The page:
The fact of the matter is that there are some things that are better drunk- sex with an ugly chick, anything that Ben Stiller stars in, and boring as hell sports like curling, ice dancing and anything else that requires men to wear tights. Lucky for those attending the Games, Canadians can brew a pretty darn good beer to go along with that Canadian bacon pizza (do they just say bacon pizza?).
Everyone is aware of such Canadian staple as Molson’s, Labatt Blue, and Moosehead. Since you can drink them at home you might as well go native. In Vancouver that will not be hard since there are a number of talented brewers based there ready and willing to laugh as you get wasted.
First on our tour is the Granville Island Brewery, Canada’s first microbrewery. Each beer is named after a local neighborhood giving them a definite hometown appeal. Looking to keep and maintain a high standard, the brewers only use 100% natural ingredients in order to insure the freshest and purest taste. Island Lager (kind of sweet; heavy on the hops; 5%ABV) was the first beer these guys released when they set up shop back in 1984; they now have a rather impressive array of beers for the discerning beer drinker to choose from. If forced to pick just one try to find a bottle of Jolly Abbot. Released just for the holidays in November this beer is the strongest that Granville makes at 9.5%ABV. With its dry, refreshing finish it is easy to drink lots of it without realizing it.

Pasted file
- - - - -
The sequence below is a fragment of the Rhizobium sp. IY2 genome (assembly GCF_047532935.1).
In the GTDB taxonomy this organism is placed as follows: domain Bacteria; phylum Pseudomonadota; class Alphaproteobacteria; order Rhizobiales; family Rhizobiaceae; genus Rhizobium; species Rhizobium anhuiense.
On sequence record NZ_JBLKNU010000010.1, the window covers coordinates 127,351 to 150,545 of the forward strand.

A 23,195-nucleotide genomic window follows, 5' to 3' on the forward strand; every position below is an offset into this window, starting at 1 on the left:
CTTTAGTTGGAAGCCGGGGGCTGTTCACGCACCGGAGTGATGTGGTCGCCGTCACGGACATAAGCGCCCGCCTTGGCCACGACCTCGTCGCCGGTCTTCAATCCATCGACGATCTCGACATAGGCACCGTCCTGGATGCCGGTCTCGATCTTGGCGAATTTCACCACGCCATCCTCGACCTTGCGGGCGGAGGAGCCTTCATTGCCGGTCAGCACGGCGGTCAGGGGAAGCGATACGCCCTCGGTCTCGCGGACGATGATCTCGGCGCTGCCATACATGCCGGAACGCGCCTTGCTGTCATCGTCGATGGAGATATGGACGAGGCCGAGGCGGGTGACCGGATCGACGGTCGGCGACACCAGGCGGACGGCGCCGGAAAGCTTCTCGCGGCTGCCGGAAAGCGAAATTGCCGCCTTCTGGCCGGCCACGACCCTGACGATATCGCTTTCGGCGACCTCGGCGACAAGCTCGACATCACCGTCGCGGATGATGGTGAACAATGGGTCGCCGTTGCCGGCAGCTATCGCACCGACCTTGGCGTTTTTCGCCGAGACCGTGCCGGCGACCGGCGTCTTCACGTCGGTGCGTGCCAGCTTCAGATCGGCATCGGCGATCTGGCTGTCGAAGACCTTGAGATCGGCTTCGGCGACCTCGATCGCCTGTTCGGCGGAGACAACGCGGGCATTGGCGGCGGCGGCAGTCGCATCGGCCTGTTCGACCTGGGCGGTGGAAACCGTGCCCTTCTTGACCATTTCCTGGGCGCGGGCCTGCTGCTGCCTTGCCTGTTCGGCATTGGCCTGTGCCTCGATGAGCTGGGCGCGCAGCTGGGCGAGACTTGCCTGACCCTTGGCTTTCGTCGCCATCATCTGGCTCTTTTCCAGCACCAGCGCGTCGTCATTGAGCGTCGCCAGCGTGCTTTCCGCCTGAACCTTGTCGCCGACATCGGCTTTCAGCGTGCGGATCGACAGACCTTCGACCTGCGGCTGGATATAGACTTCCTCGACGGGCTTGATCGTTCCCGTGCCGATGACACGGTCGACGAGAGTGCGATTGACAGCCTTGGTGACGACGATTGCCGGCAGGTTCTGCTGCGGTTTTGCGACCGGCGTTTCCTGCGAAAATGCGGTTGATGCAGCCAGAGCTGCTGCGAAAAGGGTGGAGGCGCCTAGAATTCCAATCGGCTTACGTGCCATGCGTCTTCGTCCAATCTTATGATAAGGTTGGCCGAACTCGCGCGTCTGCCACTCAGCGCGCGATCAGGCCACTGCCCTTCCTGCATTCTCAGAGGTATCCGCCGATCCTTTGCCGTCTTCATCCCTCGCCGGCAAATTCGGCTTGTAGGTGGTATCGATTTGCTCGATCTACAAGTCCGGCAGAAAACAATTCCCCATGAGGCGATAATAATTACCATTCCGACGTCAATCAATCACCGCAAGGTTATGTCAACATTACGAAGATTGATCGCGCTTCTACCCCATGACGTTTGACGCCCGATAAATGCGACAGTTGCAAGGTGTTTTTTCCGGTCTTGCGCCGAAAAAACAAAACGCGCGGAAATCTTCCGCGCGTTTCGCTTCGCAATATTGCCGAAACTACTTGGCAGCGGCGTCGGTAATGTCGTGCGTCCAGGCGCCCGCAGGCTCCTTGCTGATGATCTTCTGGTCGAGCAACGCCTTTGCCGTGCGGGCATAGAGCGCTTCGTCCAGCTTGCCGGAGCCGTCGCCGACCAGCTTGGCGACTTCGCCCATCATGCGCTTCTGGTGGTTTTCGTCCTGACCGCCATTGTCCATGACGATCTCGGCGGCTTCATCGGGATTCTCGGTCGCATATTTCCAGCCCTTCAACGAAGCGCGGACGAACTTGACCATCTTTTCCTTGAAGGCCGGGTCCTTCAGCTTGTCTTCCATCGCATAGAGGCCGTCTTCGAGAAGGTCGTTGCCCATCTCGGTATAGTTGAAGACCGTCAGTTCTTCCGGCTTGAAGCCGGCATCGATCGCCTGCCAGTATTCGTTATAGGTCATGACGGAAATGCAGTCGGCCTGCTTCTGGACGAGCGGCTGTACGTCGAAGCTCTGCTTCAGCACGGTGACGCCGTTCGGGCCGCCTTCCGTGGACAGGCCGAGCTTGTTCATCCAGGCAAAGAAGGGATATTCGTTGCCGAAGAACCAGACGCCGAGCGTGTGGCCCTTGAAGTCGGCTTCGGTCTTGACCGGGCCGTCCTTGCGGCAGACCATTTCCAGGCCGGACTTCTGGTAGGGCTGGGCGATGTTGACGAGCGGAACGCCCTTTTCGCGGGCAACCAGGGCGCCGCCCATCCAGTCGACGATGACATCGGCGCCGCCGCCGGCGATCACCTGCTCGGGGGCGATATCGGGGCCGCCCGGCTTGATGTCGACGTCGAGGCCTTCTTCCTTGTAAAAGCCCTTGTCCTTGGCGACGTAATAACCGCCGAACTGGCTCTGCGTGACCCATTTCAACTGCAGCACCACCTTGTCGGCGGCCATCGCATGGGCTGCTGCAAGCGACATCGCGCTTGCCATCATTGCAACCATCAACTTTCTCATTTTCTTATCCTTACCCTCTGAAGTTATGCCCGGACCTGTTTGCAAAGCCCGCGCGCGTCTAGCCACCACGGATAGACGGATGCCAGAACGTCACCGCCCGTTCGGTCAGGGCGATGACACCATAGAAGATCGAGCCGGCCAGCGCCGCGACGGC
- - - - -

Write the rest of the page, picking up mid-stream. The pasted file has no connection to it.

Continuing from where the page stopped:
Next on the list is the Hell’s Gate Brewing Company. These guys like to keep it all natural too, and take their time brewing their lager, generally 28 days a batch. However, their brews, while crisp and refreshing, will be vaguely reminiscent of something that you can find in the U.S. so try one to say you did and move on.
In between curling competitions try and visit the third brewery on the list, R&B Brewing. If you can get your hands on Auld Nick, not the gay prostitute on the street corner but the seasonal winter warmer beer. This beer will help you forget how cold it is outside with its moderate alcohol content, 6.5% ABV, and the smooth, full bodied flavor will make it easy to drink more than a few. Raven Cream Ale will do if the supply of Auld Nick has gone dry. Much weaker than Auld Nick at 4.8%, you may be going to the bathroom more than you are drinking; good thing this dark ale is nice and refreshing with a well balanced flavor.
After all these weak beers, it is time to sample some stronger ones at Storm Brewing. Their Hurricane IPA and Fruit Lambics both contain 7% ABV. For something more traditional stick with Hurricane; the combination of hops and barley malt give it slightly bitter beginning with a little sweetness in the finish. If you have some liquid courage by now then give one of their fruit lambics a try. Aged for more than a year in oak casks, they come in raspberry, blackberry, and black cherry, however, if you do not care for sour, dry, complex beers than stick with Hurricane.
Last on the list is the Whistler Brewing Company. Stick with their Classic Pale Ale and you will not go wrong. Like the rest of the beers from this brewery the alcohol content is a little low (5% ABV). What it lacks in kick it makes up for in taste. Made with four hops and four malts this beer is by far the best tasting one on the Vancouver brewery tour. It’s clean, crisp taste will be one that you can enjoy time and time again or at least until ice dancing and curling become interesting- which ever comes first!